IEP research shows that in 2010, the VCI accounted for $2.16 trillion, or around 15 percent of U.S. GDP. This figure is considered conservative due to the difficulties of accounting for all private and public sector spending. Not having analyzed the amount of violence containment spending in other countries, it is difficult to assess independently how the United States fares compared to other nations. However, given the size of its defense, homeland security, and prison spending, the size of the U.S. VCI is likely higher than that of other developed nations. The key findings of the IEP violence containment study are:

  • U.S. violence containment spending amounted to $7,000 per year for every man, woman, and child, as mentioned above.
  • If violence containment spending were represented as a discrete industry, it would be the largest industry in the U.S. economy—larger than construction, real estate, professional services, or manufacturing.
  • If violence containment spending were represented as a discrete national economic entity, it would be the seventh largest economy in the world, only slightly smaller than the UK economy.
  • Violence containment spending is four times higher than the national defense budget.
  • Public sector spending on VCI accounts for 10.8 percent of GDP while private sector spending is 4.2 percent of GDP.
  • If U.S. federal violence containment spending was reduced by 5 percent each year for five years, the $326 billion of saved funds would be sufficient to entirely update the energy grid, rebuild all levies, and renew the nation’s school infrastructure.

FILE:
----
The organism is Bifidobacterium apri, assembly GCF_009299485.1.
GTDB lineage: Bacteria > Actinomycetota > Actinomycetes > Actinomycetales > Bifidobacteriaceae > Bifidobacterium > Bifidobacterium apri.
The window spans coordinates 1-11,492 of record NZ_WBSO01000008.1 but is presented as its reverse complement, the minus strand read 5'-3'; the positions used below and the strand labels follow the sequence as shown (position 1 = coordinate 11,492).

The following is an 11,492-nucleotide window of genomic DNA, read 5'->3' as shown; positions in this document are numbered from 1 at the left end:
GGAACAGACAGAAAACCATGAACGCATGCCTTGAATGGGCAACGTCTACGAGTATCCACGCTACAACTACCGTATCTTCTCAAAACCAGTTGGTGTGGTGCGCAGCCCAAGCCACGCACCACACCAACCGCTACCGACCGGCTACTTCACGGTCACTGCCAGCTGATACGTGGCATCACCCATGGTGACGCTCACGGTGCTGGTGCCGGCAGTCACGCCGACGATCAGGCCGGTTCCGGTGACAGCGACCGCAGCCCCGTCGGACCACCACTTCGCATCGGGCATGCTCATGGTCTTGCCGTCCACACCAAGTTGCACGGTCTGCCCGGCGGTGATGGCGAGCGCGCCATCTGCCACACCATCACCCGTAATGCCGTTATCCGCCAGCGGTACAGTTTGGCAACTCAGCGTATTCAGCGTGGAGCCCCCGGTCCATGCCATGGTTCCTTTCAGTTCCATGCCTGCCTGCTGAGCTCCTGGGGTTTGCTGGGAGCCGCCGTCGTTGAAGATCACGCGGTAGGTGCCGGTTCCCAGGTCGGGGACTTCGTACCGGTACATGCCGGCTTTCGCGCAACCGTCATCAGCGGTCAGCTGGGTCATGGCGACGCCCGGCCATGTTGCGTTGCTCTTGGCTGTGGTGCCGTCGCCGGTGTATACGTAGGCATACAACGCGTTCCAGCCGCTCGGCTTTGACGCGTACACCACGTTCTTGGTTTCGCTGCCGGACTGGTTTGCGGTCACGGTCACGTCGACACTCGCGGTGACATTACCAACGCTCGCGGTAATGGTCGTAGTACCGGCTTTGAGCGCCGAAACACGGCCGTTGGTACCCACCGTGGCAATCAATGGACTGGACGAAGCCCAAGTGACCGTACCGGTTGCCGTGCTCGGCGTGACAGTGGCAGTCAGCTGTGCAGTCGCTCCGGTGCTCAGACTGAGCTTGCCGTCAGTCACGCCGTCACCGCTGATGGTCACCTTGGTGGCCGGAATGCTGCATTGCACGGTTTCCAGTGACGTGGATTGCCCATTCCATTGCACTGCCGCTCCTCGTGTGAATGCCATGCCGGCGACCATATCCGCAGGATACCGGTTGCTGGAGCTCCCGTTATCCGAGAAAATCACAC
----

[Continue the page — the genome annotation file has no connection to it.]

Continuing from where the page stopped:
Violence containment spending can be broken down between the public and private sectors. When it is represented as net value added, it shows that the federal government spends more than state or local authorities or the private sector on violence containment spending—over $1.3 trillion, or approximately 9 percent of GDP in 2010. This is more than the federal government spent on employee retirement and social security pensions and more than double what it spent on infrastructure in the same year.

National defense spending includes the budgets of the departments of defense, homeland security, and veterans’ affairs, as well as the debt servicing on these expenditures, which is based on the proportion of military-related government expenditure. Private sector spending on violence containment is conservatively estimated to be $605 billion. The remaining amount is spent by state and local governments on police, justice, corrections, and other security measures. These figures are likely to underestimate the final figure, as many items could not be counted, including the following:

  • Business alarm systems to protect against theft